By Carol Cratty
U.S. authorities had a former soldier they were investigating removed from a "no-fly" list and allowed him to travel from Turkey to the United States where he was promptly arrested on charges related to fighting alongside a terror group in Syria.
That unusual step, revealed on Monday by a federal prosecutor in U.S. District Court in Alexandria, Virginia, allowed authorities to get Eric Harroun back in the United States without having to ask Turkish authorities to arrest him.
Harroun, 30, of Phoenix, was not in FBI custody during the flight, but agents were aboard and observed him, said Assistant U.S. Attorney Carter Burwell.
He did not say when Harroun had been placed on the "no-fly" list or whether he was aware of it.
The FBI interviewed Harroun three times in March in Istanbul about his alleged activities in Syria.
By Jim Kavanagh
In response to an Air Force colonel's overturned sexual assault conviction, Defense Secretary Chuck Hagel is asking Congress to limit military commanders' authority to toss out court-martial verdicts.
"These changes would increase the confidence of service members and the public that the military justice system will do justice in every case," Hagel said in a statement Monday announcing the initiative.
Hagel also wants to require commanders who change court-martial sentences to explain their decisions in writing.
The effort comes in response to the case of Air Force Col. James Wilkerson. The F-16 pilot was freed last year from a Navy brig four months after a court-martial convicted him of sexually assaulting a woman at his home outside Aviano Air Base in Italy.
By Carol Cratty and Mark Morgenstein
A former CIA officer who pleaded guilty to identifying a covert intelligence officer was sentenced on Friday to 30 months in prison.
John Kiriakou and prosecutors agreed on the term as part of the plea agreement he struck in October.
Kiriakou, 48, declined to make a statement at the Alexandria, Virginia, federal court prior to sentencing by U.S. District Judge Leonie Brinkema.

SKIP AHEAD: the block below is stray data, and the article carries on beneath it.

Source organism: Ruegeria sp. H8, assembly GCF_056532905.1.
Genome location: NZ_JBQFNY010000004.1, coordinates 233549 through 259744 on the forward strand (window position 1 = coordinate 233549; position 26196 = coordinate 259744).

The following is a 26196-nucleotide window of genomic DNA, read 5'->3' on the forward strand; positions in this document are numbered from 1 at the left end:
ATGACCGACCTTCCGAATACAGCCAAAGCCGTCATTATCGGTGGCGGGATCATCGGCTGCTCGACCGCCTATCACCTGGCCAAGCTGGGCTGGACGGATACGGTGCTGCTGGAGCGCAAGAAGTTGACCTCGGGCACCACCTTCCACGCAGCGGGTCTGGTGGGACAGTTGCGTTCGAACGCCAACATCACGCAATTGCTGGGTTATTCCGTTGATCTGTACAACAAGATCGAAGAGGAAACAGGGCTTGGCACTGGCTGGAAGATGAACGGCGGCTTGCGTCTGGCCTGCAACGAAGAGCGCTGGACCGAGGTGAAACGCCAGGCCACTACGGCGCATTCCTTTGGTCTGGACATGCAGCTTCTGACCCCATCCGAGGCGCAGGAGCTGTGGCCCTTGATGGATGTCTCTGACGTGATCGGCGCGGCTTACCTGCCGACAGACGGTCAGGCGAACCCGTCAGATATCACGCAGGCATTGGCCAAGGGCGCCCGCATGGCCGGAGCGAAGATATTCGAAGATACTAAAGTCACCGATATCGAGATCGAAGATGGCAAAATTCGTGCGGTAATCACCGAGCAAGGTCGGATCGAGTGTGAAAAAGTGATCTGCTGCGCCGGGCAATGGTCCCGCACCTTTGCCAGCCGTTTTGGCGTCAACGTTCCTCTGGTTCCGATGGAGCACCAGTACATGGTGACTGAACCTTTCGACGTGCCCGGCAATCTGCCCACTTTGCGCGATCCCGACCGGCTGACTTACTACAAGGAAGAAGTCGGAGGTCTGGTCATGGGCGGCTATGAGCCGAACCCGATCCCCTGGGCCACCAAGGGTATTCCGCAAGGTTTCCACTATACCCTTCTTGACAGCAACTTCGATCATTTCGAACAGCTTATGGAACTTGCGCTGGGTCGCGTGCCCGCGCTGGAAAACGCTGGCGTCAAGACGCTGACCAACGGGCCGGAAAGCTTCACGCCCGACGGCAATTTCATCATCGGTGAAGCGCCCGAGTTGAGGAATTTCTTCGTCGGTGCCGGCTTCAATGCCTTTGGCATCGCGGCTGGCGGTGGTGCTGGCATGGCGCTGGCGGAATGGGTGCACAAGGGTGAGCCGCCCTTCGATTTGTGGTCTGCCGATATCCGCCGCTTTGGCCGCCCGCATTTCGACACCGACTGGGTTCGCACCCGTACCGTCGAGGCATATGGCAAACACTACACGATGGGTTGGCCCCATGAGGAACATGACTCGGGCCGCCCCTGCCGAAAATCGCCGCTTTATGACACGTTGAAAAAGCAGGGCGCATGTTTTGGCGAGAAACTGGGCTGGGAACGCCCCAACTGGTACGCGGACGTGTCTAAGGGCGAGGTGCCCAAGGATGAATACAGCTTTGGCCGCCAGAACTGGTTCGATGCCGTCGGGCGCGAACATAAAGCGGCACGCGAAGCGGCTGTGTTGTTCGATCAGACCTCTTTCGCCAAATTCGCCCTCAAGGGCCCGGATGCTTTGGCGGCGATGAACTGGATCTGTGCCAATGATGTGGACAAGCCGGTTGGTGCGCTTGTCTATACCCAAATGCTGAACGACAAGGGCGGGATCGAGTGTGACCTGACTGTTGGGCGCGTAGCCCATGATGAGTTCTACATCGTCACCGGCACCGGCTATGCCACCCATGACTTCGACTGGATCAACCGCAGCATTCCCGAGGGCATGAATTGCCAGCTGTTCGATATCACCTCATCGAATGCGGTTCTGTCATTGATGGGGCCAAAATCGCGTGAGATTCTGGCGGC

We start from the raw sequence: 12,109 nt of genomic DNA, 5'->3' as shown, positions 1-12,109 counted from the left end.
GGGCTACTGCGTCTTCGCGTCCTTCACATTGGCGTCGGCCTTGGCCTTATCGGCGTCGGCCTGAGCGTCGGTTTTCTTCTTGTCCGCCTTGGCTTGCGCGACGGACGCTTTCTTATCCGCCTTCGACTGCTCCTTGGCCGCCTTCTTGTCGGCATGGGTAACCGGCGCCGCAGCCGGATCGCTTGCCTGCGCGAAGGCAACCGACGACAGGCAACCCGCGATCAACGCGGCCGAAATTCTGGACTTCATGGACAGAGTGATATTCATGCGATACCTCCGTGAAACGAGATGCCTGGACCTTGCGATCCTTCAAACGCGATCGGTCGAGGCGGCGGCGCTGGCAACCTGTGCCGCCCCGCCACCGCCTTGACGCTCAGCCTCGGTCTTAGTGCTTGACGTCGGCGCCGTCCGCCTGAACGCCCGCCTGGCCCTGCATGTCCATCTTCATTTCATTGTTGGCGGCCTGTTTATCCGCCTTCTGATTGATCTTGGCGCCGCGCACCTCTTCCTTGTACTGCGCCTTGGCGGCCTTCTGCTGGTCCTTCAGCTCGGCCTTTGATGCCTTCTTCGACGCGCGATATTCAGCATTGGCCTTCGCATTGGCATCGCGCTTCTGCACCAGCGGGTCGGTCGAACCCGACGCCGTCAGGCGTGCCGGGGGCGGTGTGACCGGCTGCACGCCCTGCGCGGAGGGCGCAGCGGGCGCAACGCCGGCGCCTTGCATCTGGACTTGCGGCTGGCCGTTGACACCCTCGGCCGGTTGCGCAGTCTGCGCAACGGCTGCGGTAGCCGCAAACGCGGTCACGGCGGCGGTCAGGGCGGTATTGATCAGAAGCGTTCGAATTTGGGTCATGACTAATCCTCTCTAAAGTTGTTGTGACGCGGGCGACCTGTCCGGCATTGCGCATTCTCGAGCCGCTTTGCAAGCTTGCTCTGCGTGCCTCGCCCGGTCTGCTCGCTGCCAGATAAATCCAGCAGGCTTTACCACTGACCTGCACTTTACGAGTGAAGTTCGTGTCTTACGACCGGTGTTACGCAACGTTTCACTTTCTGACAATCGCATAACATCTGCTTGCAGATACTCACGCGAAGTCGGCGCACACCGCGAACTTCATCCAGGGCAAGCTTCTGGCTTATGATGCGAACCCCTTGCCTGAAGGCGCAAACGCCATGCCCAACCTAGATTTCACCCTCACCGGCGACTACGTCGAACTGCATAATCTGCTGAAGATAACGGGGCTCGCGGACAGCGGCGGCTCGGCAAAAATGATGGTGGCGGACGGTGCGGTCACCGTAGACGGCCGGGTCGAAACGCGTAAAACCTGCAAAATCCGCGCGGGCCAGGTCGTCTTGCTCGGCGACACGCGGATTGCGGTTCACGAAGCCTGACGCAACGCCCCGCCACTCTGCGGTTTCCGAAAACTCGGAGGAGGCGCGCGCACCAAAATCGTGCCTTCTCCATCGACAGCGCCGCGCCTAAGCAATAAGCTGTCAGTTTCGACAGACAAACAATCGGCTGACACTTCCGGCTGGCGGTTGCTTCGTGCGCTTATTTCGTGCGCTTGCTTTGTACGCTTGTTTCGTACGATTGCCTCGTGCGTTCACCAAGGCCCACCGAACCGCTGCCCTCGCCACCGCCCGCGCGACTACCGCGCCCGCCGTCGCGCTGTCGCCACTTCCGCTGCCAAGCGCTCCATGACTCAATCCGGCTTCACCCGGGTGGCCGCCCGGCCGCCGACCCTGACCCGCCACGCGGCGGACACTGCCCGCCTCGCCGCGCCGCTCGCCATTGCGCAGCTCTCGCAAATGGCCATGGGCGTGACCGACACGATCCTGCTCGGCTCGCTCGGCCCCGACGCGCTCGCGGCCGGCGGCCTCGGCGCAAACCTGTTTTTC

"Alright, perhaps you've already said too much," Brinkema said.
She rejected defense attempts to characterize Kiriakou as a whistle-blower.
The judge was bound by the plea agreement, but said she would have handed down a tougher sentence had Kiriakou been convicted at trial.
"This case is not a case about a whistle-blower. It's about a person who betrayed a very solemn trust," Brinkema said. FULL POST
By Alanne Orjoux
A man accused of working with convicted arms dealer Viktor Bout is under arrest in Australia, the Drug Enforcement Administration announced Thursday.
Richard Ammar Chichakli was arrested Wednesday by Australian authorities at the request of the United States, DEA Administrator Michele Leonhart and Manhattan U.S. Attorney Preet Bharara said in a news release.
Chichakli, a U.S. and Syrian citizen, is accused of conspiring with Bout and others to buy two planes in the United States to transport weapons to conflict zones in violation of international sanctions, the release said.
He's charged with money laundering conspiracy, wire fraud conspiracy and six counts of wire fraud in connection with the attempted aircraft purchases, the government said.
"The international law enforcement community has long recognized Richard Chichakli as a key criminal facilitator in Viktor Bout's global weapons trafficking regime and his arrest means the world is safer and more secure," Leonhart said. "Bout merged drug cartels with terrorist enablers, and his close associate, Chichakli, worked to ensure they could ship weapons and conduct illicit business around the world. DEA continues to forge strong partnerships worldwide and applauds our Australian police partners."
If convicted, Chichakli would face as many as 20 years in prison for each of the counts against him. FULL POST
By Jennifer Rizzo
A military appeals court has removed the judge who had been overseeing accused Fort Hood shooter Maj. Nidal Hasan’s court-martial, saying the judge was biased.
The ruling makes Col. Gregory Gross’ order for Hasan’s beard to be shaved invalid. Hasan has objected to the order with various appeals, citing religious freedom.